Shisha smoking can cause mouth cancer –Dental experts warn Nigerians

Smoking of Shisha, dental experts have cautioned, can cause cancer of the mouth due to the elevated levels of cancer-causing agents it contains.
The advice was given on Saturday, in a statement jointly signed by Professor Omolara Uti, Dr. Jumoke Effiom, Dr. Abdul Warith Akinshipo and Dr. Ernest Aforka of the Faculty of Dental Sciences, College of Medicine, University of Lagos, in commemoration of the World Oral Health Day.
According to the News Agency of Nigeria, the World Oral Health Day is marked annually on March 20, with this year’s celebration themed, “Be Proud of Your Mouth”.
Shisha is a form of tobacco smoking that has become fashionable in the society, with many who do not smoke cigarettes embracing it. It is considered a better alternative to cigarettes and based on research, originated from Persia and India centuries ago.
It is known variously as hookah, narghile, argileh, waterpipe, goza or hubble bubble smoking.
The apparatus which is used to inhale the smoke consists of a water pipe with a chamber for smoke, a bowl, a pipe and a hose. When in use, charcoal is burned in the pipe which heats a specially-prepared tobacco mixture and creates the smoke that is filtered through water.
The dental experts said that smoking of shisha was becoming common in the society, noting that the use of tobacco whether in smoked or smokeless forms was the major known risk factor for mouth cancer.
According to them, tobacco products contain chemicals like tar that irritates the lining of the mouth when they burn and cause changes in the DNA of cells lining the mouth, leading to oral cancer.
“In fact, 60 per cent of oral cancers are caused by a combination of cigarette smoking and alcohol consumption,” they said.
They noted that the Human papillomavirus infection, poor oral health and gum disease could also cause oral cancer, noting that paint or industrial chemicals could increase the chances of having mouth cancer.
The experts further said that mouth cancer could occur in any part of the mouth, adding that it was the eleventh most common cancer worldwide that occurs in the head and neck region.
“In Nigeria, a minimum of 1,100 people were diagnosed with oral cancer in 2012 and about 750 people with oral cancer died that year.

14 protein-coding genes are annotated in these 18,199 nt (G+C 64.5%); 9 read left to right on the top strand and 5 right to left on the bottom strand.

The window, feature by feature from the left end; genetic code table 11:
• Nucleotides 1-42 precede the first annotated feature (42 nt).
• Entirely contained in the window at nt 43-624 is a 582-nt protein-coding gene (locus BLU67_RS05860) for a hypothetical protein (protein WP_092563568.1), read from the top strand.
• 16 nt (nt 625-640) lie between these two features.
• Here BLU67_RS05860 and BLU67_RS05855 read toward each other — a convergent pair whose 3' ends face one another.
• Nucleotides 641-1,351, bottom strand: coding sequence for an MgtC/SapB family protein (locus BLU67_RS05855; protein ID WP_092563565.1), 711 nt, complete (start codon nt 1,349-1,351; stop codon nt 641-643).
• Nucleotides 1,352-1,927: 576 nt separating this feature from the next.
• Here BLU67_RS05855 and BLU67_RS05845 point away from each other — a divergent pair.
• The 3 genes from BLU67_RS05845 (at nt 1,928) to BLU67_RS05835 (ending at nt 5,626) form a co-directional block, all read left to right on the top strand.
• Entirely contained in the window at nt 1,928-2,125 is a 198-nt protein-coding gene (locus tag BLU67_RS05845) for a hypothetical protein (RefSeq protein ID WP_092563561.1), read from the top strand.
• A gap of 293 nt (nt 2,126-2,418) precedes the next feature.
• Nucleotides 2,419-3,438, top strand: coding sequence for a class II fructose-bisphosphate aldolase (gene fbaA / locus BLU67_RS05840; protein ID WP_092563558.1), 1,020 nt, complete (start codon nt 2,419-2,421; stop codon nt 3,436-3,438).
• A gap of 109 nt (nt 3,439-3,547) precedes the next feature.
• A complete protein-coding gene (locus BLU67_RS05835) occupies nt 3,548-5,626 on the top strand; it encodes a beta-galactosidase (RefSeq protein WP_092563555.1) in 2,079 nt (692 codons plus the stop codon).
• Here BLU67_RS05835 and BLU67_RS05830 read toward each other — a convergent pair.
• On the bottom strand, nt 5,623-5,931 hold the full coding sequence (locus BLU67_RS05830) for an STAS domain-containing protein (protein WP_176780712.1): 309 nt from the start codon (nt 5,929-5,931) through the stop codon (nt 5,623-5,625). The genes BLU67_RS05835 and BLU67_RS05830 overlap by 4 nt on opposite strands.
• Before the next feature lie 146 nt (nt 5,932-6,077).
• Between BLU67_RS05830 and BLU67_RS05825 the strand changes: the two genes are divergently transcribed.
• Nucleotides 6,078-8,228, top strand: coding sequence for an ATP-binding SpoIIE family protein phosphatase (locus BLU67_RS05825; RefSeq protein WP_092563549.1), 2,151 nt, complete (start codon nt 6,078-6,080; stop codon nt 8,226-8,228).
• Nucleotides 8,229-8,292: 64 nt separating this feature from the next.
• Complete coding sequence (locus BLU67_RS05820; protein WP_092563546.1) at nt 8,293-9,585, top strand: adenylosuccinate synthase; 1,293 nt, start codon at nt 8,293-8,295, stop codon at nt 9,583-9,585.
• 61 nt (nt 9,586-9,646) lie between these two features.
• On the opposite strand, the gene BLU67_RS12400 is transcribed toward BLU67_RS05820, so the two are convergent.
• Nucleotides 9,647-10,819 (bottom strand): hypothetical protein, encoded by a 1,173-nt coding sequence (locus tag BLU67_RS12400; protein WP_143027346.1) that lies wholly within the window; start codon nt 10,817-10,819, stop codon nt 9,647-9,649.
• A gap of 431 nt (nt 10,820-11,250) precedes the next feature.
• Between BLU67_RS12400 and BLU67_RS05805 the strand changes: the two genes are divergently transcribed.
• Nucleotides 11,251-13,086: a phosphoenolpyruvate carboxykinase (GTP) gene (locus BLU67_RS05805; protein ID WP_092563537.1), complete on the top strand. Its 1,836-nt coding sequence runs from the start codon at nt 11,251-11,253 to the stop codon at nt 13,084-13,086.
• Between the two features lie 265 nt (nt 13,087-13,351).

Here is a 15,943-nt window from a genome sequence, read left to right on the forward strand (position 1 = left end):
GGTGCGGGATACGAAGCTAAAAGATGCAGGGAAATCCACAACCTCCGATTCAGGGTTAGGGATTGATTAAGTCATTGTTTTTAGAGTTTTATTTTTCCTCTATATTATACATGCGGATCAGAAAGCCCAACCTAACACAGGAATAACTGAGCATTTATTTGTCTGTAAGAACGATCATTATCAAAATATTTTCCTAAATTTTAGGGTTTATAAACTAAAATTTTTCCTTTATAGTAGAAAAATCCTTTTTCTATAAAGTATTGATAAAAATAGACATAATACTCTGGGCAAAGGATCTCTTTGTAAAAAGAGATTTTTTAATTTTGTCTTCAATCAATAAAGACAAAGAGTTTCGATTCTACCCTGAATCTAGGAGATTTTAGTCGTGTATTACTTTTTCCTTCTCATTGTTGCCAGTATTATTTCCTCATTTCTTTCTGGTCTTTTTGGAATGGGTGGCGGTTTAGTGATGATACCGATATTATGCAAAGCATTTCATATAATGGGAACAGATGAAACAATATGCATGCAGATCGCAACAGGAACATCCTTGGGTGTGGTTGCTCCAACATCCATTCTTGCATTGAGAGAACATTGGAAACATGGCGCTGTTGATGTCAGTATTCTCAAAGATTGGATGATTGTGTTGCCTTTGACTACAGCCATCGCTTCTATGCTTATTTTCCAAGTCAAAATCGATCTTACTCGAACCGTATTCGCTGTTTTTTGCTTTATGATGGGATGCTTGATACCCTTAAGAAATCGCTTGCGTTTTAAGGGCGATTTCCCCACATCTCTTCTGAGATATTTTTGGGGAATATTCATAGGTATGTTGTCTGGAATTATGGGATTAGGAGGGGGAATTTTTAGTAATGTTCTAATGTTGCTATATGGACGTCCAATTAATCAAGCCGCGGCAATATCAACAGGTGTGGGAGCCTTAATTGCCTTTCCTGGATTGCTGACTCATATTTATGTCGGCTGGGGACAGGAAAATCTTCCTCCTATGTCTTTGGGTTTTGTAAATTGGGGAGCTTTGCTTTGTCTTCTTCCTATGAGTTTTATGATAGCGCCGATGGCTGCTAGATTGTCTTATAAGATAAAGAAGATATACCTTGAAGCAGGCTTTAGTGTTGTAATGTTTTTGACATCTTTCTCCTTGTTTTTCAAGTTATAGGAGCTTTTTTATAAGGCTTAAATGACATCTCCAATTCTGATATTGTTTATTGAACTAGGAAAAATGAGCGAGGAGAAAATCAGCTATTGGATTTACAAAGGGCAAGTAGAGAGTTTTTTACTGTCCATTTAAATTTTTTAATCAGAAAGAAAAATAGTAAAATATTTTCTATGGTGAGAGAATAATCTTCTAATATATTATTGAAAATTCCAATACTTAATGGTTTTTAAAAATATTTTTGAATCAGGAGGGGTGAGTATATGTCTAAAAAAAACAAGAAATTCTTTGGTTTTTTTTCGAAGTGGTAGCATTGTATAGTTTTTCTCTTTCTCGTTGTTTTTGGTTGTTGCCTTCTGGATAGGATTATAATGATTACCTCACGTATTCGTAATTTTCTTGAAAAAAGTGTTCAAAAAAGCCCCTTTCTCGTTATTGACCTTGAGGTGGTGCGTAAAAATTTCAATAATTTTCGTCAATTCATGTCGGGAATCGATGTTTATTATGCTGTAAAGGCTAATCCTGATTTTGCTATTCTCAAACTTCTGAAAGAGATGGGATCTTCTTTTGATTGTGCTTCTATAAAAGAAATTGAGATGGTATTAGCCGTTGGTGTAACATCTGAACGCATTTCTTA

“This is a very conservative figure based on the lack of accurate data.
“They occur more in men than in women and although it can occur at any age, they are most common after the age of 40 with a peak age of 60,” they said.
The experts noted that survival rate of oral cancer was low with less than 50 per cent of patients surviving after five years, and added that early detection increases the chances of survival to 80 per cent.
They attributed poor survival rate to late presentation of patients to the hospital, noting that many patients do not pay attention to the early signs and symptoms of oral cancer.
According to them, the symptoms of the disease include unhealed mouth sore, lump in the mouth, unusual bleeding and white or red patches on the gums, tongue or mouth.
Others are changes in speech or difficulty pronouncing words, loose teeth, difficulty or pain chewing or swallowing, mass or lump in the neck, chronic sore throat, hoarseness and pain in the mouth or ears.
They, however, said experiencing these symptoms does not necessarily mean one has cancer, but that those symptoms could be due to other reasons.
The experts said oral cancer treatment options include surgery, radiotherapy and chemotherapy, adding that the treatment would enable the patient to live well and long.
They further advised against smoking, reduction in alcohol consumption, and regular dental check-up to prevent mouth cancer.
An appeal was, however, made to the Federal Government to enforce the prohibition of sale or access to tobacco products for persons below 18 years, and also regulations in the use of industrial chemicals.
They said safety protocols for workers in industrial complexes should also be enforced.
The recommended that healthcare workers at all levels should be trained to recognise the early symptoms of oral cancer and promptly refer such patients appropriately for specialist care.

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